• Occasionally, poet Edwin Markham was a lucky man. For example, he once was digging for soaproot and found something apparently lost by a prospector long ago: a bag filled with pieces of gold. Another bit of luck was seeing an exhibition of a painting titled The Man with the Hoe by Jean Francois Millet. The painting inspired him to create a poem with the same title, he published the poem in the San Francisco Examiner, and suddenly Mr. Markham was a famous and respected poet.
• When she was a young woman, Edna St. Vincent Millay wrote the poem “Renascence,” which contained mature imagery of death and rebirth. Poets Witter Bynner and Arthur Davison Ficke read the poem, but until they met Ms. Millay in person, they refused to believe that “some sweet young thing of 20” had written the poem, writing her instead to say that its author must have been “a brawny male of 45.”
• In Robert Frost’s famous poem “Mending Wall,” a character says, “Good fences make good neighbors.” Poet and playwright T.S. Eliot once asked Mr. Frost what that sentence — a New England proverb — meant. Mr. Frost said that he was not surprised that Mr. Eliot asked that particular question: “Eliot’s characters never know boundaries, not even of each other’s beds.”
• During the reign of King Charles I, poet George Withers was condemned to death, but rival poet Sir John Denham appealed to the king to relent because if Mr. Withers should die, Sir John would then be the worst poet in England. The appeal was successful — Charles I relented.
• Alexander the Great was once asked whether he would prefer to be Homer, the author of the Iliad, or Achilles, the hero of the Iliad. He replied, “What do you think? Would you rather win first prize at the Olympic Games or be the man who announces the winners?”
• When Norman Mailer ran for Mayor of New York, his running mate was Jimmy Breslin. Their rallying cry was “Vote the rascals in!” Both writers were known for living rather than merely existing, and when they spoke to police students at the John Jay College of Criminal Justice, they ran into a police officer who asked Mr. Mailer, “If you and Breslin go ape on the same evening, who will run the city?” Mr. Mailer, of course, was an original (as was Mr. Breslin). Mr. Mailer had a column in the Village Voice for a while, but he quit after four months because a mistake in copy-editing had changed his nuance into nuisance. Obviously, Mr. Mailer’s beliefs, whether in literature or politics, were strong. After deciding to vote for Bobby Kennedy, whom he thought had a prep-school arrogance but was capable of greatness, Mr. Mailer wrote, “To vote for a man who is neuter is to vote for the plague. I would rather vote for a man on the assumption he is a hero and have him turn into a monster than vote for a man who can never be a hero.”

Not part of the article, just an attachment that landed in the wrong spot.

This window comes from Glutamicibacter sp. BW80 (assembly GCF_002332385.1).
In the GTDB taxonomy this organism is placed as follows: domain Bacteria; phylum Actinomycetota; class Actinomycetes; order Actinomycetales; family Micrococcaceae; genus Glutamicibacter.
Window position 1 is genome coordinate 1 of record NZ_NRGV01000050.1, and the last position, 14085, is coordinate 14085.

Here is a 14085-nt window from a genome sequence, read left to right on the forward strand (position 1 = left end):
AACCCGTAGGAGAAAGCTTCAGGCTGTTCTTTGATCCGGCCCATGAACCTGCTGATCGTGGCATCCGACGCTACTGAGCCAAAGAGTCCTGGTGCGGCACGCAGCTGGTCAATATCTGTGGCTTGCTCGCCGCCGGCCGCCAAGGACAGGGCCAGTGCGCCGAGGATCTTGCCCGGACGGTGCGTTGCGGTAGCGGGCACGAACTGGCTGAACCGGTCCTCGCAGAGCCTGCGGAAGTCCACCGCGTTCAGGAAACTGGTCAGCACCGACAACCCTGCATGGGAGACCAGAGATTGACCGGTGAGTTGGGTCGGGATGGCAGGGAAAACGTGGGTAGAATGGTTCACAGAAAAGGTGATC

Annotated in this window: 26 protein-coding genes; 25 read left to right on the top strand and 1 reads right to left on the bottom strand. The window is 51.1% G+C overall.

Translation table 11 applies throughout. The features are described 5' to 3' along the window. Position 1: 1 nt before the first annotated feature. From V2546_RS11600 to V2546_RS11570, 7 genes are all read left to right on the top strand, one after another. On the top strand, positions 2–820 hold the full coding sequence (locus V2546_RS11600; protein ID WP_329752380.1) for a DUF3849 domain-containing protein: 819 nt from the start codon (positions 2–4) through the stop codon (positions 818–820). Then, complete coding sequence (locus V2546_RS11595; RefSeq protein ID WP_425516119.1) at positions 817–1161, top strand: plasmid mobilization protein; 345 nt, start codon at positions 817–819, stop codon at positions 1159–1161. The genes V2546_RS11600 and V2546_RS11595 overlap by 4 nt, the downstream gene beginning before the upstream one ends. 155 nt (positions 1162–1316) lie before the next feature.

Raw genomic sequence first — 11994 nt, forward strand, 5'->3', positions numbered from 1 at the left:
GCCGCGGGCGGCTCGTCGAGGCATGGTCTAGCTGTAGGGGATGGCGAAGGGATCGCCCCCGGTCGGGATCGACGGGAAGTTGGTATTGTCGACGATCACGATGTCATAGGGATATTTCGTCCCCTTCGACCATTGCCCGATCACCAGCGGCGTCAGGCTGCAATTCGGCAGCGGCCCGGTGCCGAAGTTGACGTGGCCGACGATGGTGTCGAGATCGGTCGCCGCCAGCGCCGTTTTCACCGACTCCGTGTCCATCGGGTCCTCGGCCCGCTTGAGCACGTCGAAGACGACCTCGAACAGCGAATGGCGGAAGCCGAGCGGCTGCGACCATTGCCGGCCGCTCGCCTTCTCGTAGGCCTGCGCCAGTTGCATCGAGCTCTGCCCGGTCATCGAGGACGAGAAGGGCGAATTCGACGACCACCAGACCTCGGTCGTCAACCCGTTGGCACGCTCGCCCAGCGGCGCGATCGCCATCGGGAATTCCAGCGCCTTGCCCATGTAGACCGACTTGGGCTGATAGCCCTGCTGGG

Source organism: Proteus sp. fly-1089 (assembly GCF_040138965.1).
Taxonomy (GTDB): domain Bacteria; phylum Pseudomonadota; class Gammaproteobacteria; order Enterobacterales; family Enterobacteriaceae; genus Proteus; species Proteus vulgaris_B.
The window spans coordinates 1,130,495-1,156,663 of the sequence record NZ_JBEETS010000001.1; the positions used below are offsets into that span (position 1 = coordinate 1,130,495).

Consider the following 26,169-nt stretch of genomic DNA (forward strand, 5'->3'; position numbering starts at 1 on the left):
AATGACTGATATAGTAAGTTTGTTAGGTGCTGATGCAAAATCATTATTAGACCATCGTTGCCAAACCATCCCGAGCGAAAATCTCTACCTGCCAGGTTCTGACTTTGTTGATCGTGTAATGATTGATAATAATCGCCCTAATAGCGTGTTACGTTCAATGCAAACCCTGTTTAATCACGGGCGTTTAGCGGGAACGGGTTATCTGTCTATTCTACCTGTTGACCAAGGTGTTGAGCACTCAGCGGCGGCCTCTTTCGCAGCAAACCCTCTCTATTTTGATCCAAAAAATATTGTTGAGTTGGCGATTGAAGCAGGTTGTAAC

• Stephen Elliot, editor of Sex for America: Politically Inspired Erotica, writes and speaks often about his sexual experiences. For example, he wrote a sexual memoir that he titled My Girlfriend Comes to the City and Beats Me Up. Of course, another of his interests is political, and he wrote a book titled Looking Forward to It: Or, How I Learned to Stop Worrying and Love the American Electoral Process. Occasionally, politics can interfere with the pursuit of sex. For example, he met a woman online, then he met her in person. Unfortunately, she told him that she had voted for George W. Bush in 2004. Mr. Elliott says, “I was like, great, I just wasted two hours. I mean, OK, in 2000, I’ll give you a pass. Nobody knew. But in ’04?”
Copyright by Bruce D. Bruce; All Rights Reserved
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